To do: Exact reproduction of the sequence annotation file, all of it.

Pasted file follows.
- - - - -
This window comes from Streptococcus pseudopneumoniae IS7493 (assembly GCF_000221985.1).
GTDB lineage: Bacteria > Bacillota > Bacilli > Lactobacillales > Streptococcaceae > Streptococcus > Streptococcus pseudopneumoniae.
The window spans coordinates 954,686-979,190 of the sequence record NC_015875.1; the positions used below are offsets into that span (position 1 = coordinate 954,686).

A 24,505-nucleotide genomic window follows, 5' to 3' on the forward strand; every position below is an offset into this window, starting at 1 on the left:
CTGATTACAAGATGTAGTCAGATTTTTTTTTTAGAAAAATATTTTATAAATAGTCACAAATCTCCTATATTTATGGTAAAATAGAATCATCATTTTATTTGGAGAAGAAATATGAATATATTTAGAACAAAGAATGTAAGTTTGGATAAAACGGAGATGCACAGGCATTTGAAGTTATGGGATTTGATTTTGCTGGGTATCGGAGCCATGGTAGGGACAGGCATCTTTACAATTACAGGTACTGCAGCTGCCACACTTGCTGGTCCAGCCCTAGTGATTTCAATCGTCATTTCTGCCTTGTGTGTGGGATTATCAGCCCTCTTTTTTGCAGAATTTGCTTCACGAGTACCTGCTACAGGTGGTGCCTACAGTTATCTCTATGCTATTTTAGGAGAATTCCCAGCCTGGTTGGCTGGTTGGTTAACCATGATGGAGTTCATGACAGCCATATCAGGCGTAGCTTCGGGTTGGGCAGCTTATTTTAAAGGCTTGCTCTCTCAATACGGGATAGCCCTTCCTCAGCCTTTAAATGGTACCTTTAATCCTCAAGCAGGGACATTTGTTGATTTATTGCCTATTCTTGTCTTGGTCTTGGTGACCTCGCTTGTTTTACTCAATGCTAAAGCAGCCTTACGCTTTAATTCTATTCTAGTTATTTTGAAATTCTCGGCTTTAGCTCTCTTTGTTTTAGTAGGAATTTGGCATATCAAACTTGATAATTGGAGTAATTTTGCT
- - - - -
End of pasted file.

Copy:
This window comes from Streptococcus pseudopneumoniae IS7493 (assembly GCF_000221985.1).
GTDB lineage: Bacteria > Bacillota > Bacilli > Lactobacillales > Streptococcaceae > Streptococcus > Streptococcus pseudopneumoniae.
The window spans coordinates 954,686-979,190 of the sequence record NC_015875.1; the positions used below are offsets into that span (position 1 = coordinate 954,686).

A 24,505-nucleotide genomic window follows, 5' to 3' on the forward strand; every position below is an offset into this window, starting at 1 on the left:
CTGATTACAAGATGTAGTCAGATTTTTTTTTTAGAAAAATATTTTATAAATAGTCACAAATCTCCTATATTTATGGTAAAATAGAATCATCATTTTATTTGGAGAAGAAATATGAATATATTTAGAACAAAGAATGTAAGTTTGGATAAAACGGAGATGCACAGGCATTTGAAGTTATGGGATTTGATTTTGCTGGGTATCGGAGCCATGGTAGGGACAGGCATCTTTACAATTACAGGTACTGCAGCTGCCACACTTGCTGGTCCAGCCCTAGTGATTTCAATCGTCATTTCTGCCTTGTGTGTGGGATTATCAGCCCTCTTTTTTGCAGAATTTGCTTCACGAGTACCTGCTACAGGTGGTGCCTACAGTTATCTCTATGCTATTTTAGGAGAATTCCCAGCCTGGTTGGCTGGTTGGTTAACCATGATGGAGTTCATGACAGCCATATCAGGCGTAGCTTCGGGTTGGGCAGCTTATTTTAAAGGCTTGCTCTCTCAATACGGGATAGCCCTTCCTCAGCCTTTAAATGGTACCTTTAATCCTCAAGCAGGGACATTTGTTGATTTATTGCCTATTCTTGTCTTGGTCTTGGTGACCTCGCTTGTTTTACTCAATGCTAAAGCAGCCTTACGCTTTAATTCTATTCTAGTTATTTTGAAATTCTCGGCTTTAGCTCTCTTTGTTTTAGTAGGAATTTGGCATATCAAACTTGATAATTGGAGTAATTTTGCT